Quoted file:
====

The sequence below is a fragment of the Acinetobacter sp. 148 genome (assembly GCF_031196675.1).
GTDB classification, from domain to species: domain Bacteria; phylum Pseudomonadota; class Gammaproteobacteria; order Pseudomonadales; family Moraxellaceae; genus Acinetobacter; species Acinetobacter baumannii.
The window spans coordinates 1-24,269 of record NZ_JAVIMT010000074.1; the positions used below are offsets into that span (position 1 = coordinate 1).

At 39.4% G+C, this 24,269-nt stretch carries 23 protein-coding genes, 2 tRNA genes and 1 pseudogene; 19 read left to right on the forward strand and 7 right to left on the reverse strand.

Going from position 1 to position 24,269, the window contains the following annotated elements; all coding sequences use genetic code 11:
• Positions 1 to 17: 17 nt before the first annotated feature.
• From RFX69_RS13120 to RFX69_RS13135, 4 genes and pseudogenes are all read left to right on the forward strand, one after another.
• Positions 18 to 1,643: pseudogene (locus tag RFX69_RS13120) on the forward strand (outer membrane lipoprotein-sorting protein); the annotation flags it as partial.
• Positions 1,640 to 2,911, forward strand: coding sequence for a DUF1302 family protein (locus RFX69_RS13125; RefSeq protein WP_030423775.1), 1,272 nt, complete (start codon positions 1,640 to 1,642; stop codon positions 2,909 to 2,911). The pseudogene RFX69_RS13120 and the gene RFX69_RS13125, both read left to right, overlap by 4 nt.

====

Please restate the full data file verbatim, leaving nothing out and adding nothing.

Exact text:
The sequence below is a fragment of the Acinetobacter sp. 148 genome (assembly GCF_031196675.1).
GTDB classification, from domain to species: domain Bacteria; phylum Pseudomonadota; class Gammaproteobacteria; order Pseudomonadales; family Moraxellaceae; genus Acinetobacter; species Acinetobacter baumannii.
The window spans coordinates 1-24,269 of record NZ_JAVIMT010000074.1; the positions used below are offsets into that span (position 1 = coordinate 1).

At 39.4% G+C, this 24,269-nt stretch carries 23 protein-coding genes, 2 tRNA genes and 1 pseudogene; 19 read left to right on the forward strand and 7 right to left on the reverse strand.

Going from position 1 to position 24,269, the window contains the following annotated elements; all coding sequences use genetic code 11:
• Positions 1 to 17: 17 nt before the first annotated feature.
• From RFX69_RS13120 to RFX69_RS13135, 4 genes and pseudogenes are all read left to right on the forward strand, one after another.
• Positions 18 to 1,643: pseudogene (locus tag RFX69_RS13120) on the forward strand (outer membrane lipoprotein-sorting protein); the annotation flags it as partial.
• Positions 1,640 to 2,911, forward strand: coding sequence for a DUF1302 family protein (locus RFX69_RS13125; RefSeq protein WP_030423775.1), 1,272 nt, complete (start codon positions 1,640 to 1,642; stop codon positions 2,909 to 2,911). The pseudogene RFX69_RS13120 and the gene RFX69_RS13125, both read left to right, overlap by 4 nt.